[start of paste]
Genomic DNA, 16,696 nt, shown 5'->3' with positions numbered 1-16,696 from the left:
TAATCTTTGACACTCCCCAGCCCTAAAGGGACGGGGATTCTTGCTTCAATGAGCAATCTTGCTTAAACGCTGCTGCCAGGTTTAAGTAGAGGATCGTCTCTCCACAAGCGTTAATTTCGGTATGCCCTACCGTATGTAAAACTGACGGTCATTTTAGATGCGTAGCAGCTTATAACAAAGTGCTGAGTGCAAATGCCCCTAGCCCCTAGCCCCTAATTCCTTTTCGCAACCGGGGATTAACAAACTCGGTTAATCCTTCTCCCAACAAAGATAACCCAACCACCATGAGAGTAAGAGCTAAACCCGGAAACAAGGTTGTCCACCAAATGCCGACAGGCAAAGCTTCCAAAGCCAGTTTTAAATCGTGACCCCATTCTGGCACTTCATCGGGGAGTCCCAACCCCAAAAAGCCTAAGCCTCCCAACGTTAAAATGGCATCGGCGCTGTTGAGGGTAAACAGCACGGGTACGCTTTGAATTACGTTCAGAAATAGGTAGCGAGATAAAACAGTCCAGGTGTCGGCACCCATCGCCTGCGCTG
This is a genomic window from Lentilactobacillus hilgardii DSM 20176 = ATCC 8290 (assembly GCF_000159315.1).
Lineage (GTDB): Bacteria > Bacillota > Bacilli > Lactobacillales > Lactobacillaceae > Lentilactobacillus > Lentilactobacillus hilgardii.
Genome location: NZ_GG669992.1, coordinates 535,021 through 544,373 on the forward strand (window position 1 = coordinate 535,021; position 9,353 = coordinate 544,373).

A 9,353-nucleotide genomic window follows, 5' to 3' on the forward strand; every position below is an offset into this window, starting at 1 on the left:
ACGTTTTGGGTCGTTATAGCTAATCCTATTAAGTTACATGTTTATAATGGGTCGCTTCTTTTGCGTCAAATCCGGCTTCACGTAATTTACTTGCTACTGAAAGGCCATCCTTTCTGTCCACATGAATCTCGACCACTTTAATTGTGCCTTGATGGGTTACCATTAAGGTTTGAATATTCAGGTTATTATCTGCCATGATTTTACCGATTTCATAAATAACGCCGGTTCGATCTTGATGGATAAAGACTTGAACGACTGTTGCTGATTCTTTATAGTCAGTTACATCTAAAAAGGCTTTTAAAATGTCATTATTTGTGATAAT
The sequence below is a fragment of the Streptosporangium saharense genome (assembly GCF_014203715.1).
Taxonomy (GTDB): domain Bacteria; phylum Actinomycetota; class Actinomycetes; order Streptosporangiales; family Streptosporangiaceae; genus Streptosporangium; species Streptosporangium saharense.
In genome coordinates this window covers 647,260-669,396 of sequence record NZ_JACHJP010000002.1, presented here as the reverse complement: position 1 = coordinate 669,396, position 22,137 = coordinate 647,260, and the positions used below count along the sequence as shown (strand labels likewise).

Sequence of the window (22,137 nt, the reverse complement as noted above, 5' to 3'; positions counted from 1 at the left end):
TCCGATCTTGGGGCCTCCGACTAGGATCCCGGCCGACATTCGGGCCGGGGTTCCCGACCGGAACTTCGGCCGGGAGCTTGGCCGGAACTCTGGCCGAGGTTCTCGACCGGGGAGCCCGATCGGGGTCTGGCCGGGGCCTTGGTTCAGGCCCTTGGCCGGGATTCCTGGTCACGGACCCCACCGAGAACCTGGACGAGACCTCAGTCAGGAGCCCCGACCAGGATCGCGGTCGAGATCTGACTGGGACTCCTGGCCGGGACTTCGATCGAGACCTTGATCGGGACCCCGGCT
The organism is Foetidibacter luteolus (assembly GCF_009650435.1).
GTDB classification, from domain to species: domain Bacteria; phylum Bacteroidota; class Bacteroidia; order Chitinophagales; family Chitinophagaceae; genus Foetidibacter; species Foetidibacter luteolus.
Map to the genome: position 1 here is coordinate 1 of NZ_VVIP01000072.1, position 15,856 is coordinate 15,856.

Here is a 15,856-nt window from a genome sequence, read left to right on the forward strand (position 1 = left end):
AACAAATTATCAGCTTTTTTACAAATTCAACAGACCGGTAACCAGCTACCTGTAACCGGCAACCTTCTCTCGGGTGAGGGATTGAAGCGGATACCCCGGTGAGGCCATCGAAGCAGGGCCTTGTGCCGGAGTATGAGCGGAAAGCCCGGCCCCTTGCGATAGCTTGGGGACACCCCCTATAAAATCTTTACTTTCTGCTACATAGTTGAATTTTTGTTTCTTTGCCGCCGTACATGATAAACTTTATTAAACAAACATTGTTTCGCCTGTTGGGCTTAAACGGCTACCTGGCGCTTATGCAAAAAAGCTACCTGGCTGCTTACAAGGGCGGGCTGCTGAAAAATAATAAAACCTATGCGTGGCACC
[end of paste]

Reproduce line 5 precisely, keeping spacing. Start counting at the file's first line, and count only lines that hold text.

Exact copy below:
Genome location: NZ_GG669992.1, coordinates 535,021 through 544,373 on the forward strand (window position 1 = coordinate 535,021; position 9,353 = coordinate 544,373).